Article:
3. God calls and equips his shepherds to lead. With the guidance of the Holy Spirit (the same Holy Spirit who is with us today) the apostles restructured the Church. They responded proactively to a complex, volatile situation and reorganized the Church through a collaborative and open process. One of the most remarkable factors I’ve noticed is how so many of our pastors were ready to lead when faced with the unexpected. I’ve been amazed to see how rapidly churches have moved their worship services online (some leaders facing criticism as they did so), followed by small groups and other ministries, and then re-focus back on the hurting community all around them. And despite the hardships, many of our pastors are energized by the challenge that God has equipped them to face. While this crisis is frightening and stressful, God has been preparing his Church leaders for this moment.
  4. God draws us together when the world pulls us apart. The early Church faced challenges because of religious tension and ethnic barriers within Jerusalem and the Roman Empire. Instead of the Church being torn apart by conflict, God grew the Church and expanded the circle of leadership to provide more care and connection within the Church. Today, stay-at-home orders have seriously hindered face-to-face contact. In its place, though, church leaders are calling and praying with their congregants—some of whom haven’t darkened the doors of the church in years. Powerful, personal conversations are happening. Through this crisis, God is drawing together the leaders of our churches and ministries in a way that is strengthening our bonds, not weakening them.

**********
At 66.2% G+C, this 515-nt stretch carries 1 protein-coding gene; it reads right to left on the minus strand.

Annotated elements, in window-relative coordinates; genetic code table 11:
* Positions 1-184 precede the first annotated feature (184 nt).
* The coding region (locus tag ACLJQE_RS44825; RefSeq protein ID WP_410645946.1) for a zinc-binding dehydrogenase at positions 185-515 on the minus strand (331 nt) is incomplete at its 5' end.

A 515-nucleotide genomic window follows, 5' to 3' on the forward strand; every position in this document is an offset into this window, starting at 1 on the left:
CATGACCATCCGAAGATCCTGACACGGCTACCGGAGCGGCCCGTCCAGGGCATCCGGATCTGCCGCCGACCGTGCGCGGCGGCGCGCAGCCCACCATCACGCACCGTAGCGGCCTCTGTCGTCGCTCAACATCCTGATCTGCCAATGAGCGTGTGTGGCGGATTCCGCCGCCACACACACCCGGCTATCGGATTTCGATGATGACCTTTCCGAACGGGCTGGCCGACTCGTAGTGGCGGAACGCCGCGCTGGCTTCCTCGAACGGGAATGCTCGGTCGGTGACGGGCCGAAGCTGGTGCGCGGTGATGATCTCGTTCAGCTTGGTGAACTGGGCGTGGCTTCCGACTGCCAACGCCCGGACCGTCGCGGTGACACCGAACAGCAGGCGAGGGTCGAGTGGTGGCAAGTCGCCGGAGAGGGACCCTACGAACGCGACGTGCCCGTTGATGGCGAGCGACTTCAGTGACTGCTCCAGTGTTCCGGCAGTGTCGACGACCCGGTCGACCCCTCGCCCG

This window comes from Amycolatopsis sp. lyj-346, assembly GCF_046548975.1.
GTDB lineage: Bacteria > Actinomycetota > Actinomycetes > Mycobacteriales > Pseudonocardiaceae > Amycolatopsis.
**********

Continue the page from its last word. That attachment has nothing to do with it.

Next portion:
5. God is our source of wisdom, grace, strength, and creativity. Reading the story of the Seven, it is easy to think that we could never handle a situation so gracefully! But we have hope, because the same God who took the bickering, distracted, fickle disciples and made them the apostles of the early Church is here for us too. This is the same God who guides and empowers us to join him in his mission in our communities and around the world. We don’t have to fear that we lack the ability to face this alone. God is the one who provides what we need to face this day.

When this crisis is over, our churches will be different. Some will close their doors. Some will emerge stronger. While our theology is unchanged, our expressions of ministry will be different. Through it all, God will ensure that his Church is changing so that it can keep pursuing his unchanging mission to redeem and rescue the world through the work of Jesus Christ on the cross.

Rev. Ryan Nilsen is Associate Director of North American Mission for the Church of the Lutheran Brethren.